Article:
Project Wire Up aims to reach out and equip at least 200 seniors with digital skills by the end of June 2021. At the same time, the Project Wire Up team is doing research and conducting surveys to see how effective their efforts have been. This will help them plan and tweak their content and outreach efforts for the next phase of the project.
TriGen wants to accommodate those who wish to connect while balancing requests from those who wish to remain without a smartphone. Dr Ng says that some seniors have declined to take part in Project Wire Up because they may have physical or mental issues that prevent them from using the phone, or their families discourage them from using a smartphone as they are worried about being charged for random services online.
Dr Ng says, “We need to recognise that people have the right to say that they don’t want to be a part of this. As we move forward to be inclusive, there must be active steps to bring down barriers, but we should recognise that some people need help in other ways. Everyone in Singapore should be encouraged to keep in touch. It’s part of a broader message that we shouldn’t be disconnected and detached.”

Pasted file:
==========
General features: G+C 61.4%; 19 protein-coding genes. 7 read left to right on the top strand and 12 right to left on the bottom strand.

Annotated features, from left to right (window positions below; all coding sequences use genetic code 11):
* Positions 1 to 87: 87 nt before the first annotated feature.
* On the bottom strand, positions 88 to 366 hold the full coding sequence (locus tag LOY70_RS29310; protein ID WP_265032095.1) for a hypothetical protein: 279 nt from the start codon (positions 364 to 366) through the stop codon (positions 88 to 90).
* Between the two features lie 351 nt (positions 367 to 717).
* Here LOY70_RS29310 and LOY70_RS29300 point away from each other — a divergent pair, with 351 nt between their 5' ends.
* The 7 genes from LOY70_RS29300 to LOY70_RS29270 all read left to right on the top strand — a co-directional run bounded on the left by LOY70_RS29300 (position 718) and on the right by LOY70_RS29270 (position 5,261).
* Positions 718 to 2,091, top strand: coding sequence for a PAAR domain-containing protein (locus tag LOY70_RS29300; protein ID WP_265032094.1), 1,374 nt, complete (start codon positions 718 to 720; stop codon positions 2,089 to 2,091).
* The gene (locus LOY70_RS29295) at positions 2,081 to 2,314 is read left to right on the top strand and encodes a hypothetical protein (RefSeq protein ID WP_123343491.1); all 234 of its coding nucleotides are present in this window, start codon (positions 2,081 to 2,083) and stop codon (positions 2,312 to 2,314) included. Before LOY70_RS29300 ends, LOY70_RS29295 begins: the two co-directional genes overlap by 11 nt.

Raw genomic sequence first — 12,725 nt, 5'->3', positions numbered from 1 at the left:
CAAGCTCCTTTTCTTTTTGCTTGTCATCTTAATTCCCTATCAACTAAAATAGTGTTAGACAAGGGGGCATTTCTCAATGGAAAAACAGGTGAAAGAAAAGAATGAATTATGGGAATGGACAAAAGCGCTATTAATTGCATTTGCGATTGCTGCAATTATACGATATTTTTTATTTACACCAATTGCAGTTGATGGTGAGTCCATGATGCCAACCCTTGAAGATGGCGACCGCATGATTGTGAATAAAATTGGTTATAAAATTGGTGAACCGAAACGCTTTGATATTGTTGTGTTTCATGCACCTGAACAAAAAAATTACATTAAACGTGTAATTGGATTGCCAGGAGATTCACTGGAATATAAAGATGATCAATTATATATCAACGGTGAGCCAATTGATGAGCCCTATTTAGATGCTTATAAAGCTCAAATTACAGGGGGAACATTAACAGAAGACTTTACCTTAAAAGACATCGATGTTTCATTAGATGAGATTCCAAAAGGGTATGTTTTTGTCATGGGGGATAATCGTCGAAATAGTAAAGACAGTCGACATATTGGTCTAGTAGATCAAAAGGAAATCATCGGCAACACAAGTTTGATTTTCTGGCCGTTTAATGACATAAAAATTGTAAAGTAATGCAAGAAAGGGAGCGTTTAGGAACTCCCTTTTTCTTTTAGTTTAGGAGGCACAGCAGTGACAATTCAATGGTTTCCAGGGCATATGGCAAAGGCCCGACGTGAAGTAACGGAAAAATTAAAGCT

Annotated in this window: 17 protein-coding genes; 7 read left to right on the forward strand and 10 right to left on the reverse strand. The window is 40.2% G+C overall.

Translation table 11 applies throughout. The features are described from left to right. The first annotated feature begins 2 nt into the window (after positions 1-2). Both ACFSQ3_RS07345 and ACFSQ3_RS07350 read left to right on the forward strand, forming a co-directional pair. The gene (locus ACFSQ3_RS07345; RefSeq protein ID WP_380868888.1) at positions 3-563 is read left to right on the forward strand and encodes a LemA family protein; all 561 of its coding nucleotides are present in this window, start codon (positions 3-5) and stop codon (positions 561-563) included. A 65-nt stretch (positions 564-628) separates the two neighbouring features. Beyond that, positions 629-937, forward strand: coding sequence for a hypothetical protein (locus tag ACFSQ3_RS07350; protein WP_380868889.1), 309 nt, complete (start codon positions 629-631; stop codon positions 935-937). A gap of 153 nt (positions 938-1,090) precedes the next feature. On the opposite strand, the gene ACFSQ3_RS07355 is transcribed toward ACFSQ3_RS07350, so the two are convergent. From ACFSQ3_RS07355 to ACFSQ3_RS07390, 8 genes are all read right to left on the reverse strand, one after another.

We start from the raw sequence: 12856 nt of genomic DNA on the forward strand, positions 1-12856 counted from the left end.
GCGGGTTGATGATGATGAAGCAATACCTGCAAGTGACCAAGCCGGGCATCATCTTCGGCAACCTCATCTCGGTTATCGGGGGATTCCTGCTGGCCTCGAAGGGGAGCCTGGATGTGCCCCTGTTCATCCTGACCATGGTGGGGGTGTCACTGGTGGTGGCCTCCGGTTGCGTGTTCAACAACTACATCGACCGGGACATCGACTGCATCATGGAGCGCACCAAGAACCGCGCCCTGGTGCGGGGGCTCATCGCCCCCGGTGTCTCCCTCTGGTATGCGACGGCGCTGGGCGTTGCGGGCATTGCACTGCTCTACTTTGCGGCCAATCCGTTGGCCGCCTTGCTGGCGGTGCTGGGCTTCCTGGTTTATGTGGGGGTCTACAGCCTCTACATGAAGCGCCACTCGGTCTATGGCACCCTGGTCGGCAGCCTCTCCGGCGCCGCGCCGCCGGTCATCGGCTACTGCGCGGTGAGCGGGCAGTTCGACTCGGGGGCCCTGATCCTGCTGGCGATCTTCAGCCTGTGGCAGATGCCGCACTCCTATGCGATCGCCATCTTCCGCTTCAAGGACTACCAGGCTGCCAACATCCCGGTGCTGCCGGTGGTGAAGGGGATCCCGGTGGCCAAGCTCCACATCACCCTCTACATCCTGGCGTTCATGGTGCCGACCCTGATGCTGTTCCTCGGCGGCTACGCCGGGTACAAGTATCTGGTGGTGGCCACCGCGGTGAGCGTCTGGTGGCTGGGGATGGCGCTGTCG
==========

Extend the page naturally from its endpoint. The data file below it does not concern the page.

There are many ways you can get involved with Project Wire Up or get your own project going:
- Sign up here to volunteer: https://www.trigen.sg/project-wire-up/join-us-and-volunteer
- If you can donate an old phone with a charger, fill out this form: https://forms.gle/1q7WnB1dALTVgMWPA
- Keen to start an initiative that helps build a digitally inclusive society or contribute to the Digital for Life Fund? We’re here to help. Find out more at www.imda.gov.sg/digitalforlife/get-started